Connections between Turbulence and Jet Morphology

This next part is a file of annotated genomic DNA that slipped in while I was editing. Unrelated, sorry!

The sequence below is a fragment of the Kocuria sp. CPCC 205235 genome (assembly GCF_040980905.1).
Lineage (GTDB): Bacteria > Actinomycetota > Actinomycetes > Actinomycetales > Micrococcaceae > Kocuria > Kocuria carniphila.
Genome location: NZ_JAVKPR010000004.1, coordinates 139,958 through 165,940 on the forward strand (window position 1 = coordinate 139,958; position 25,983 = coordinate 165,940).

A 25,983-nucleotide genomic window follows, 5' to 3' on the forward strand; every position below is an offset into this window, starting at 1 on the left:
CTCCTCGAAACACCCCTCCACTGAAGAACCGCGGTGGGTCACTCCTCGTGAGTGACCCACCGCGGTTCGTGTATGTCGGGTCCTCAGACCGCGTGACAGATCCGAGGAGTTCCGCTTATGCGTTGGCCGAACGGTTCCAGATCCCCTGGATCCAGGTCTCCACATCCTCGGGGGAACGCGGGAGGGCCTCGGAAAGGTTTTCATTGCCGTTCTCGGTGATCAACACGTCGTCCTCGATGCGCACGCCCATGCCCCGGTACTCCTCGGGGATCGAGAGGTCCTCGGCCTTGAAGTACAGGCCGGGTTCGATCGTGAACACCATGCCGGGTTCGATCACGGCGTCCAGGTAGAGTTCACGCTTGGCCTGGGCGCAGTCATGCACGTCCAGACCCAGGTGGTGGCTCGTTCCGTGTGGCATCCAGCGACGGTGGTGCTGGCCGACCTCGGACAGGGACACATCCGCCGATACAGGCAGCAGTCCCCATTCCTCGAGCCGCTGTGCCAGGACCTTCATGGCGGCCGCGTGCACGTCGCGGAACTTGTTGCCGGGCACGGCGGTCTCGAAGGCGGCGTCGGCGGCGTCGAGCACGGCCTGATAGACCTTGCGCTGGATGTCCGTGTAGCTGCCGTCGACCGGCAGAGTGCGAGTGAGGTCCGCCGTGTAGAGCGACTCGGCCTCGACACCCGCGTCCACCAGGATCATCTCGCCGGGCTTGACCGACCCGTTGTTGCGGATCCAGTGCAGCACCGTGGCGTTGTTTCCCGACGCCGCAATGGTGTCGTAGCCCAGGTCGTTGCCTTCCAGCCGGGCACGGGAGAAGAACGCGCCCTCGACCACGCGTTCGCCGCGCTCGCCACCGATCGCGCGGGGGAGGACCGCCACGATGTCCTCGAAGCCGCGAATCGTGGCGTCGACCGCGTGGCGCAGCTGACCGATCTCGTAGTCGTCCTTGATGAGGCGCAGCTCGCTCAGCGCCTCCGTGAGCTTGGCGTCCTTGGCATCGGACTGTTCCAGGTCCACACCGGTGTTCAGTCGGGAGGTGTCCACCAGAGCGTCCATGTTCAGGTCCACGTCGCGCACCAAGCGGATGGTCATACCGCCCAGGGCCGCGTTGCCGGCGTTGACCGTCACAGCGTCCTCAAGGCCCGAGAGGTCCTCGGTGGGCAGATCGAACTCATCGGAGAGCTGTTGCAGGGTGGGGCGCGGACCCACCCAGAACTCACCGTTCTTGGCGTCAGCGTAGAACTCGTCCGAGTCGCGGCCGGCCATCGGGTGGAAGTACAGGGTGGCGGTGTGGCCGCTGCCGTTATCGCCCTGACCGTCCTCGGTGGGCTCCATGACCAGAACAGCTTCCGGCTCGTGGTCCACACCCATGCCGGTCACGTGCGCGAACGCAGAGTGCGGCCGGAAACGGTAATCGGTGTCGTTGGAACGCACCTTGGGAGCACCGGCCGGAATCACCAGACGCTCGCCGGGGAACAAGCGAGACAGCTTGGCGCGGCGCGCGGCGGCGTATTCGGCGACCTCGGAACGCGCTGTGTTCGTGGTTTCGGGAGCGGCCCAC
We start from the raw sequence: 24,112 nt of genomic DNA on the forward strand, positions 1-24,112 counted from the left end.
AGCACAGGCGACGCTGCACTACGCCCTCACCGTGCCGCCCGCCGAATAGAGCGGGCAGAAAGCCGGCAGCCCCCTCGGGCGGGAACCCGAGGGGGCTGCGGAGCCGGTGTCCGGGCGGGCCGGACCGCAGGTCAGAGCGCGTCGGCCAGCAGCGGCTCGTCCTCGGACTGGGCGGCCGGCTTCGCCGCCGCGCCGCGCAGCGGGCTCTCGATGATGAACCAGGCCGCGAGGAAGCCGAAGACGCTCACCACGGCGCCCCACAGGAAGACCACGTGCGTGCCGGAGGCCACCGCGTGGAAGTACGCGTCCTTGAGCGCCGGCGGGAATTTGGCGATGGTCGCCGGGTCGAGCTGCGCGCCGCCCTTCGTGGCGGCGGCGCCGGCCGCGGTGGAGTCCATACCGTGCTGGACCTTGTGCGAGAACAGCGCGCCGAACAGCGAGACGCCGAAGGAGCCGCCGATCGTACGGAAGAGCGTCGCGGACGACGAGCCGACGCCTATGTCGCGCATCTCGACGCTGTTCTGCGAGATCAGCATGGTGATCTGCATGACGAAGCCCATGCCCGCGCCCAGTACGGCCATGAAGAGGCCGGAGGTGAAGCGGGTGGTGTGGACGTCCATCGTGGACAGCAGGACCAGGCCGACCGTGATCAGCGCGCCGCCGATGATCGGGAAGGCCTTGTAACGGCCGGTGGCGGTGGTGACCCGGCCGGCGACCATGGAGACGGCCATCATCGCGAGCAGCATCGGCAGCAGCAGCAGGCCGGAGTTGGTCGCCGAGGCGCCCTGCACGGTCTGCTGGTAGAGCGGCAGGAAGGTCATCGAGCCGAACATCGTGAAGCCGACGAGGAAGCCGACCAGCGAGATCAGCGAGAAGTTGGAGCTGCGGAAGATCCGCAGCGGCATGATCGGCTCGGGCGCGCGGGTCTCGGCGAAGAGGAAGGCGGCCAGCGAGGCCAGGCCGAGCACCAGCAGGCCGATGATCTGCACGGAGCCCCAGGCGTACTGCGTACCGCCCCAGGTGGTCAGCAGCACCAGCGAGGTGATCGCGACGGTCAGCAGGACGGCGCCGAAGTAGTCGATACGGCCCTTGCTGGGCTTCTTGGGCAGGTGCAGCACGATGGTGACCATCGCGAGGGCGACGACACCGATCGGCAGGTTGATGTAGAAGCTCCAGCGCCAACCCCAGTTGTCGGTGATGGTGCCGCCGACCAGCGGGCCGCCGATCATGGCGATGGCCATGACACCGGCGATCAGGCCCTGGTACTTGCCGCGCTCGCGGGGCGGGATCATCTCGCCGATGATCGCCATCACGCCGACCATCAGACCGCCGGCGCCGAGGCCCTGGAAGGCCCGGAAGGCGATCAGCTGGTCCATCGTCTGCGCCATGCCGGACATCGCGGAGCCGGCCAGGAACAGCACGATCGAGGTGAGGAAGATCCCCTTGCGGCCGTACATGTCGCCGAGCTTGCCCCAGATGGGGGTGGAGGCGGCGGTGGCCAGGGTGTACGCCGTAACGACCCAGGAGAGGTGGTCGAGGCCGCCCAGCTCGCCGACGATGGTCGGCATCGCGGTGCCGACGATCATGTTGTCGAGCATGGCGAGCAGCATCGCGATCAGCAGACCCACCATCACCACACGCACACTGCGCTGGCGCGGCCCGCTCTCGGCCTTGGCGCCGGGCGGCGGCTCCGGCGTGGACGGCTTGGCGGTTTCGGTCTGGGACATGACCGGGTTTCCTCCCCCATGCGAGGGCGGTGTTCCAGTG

Radio jet morphologies may be caused by large-scale Kelvin-Helmholtz (KH) instabilities. If high-speed, pressure-confined fluid beams lie at the core of these jets, they are susceptible to KH modes, as studied by a number of authors.1–5 The “wiggles” seen, for example, in 3C449, NGC 6251, M87 and Cen A, may arise from helical instabilities. 3–4 “Knots” may be radial oscillations (not necessarily unstable) forming sausage-like regions of compression, as in NGC 315, M87, Cen A etc. There seems no reason why such macroscopic modes should not appear. The smaller scale waves, however, cannot be easily resolved by radio astronomy, and can have profound effects, such as particle reacceleration. It would be rather more satisfying if there were observable large-scale implications of the microturbulence.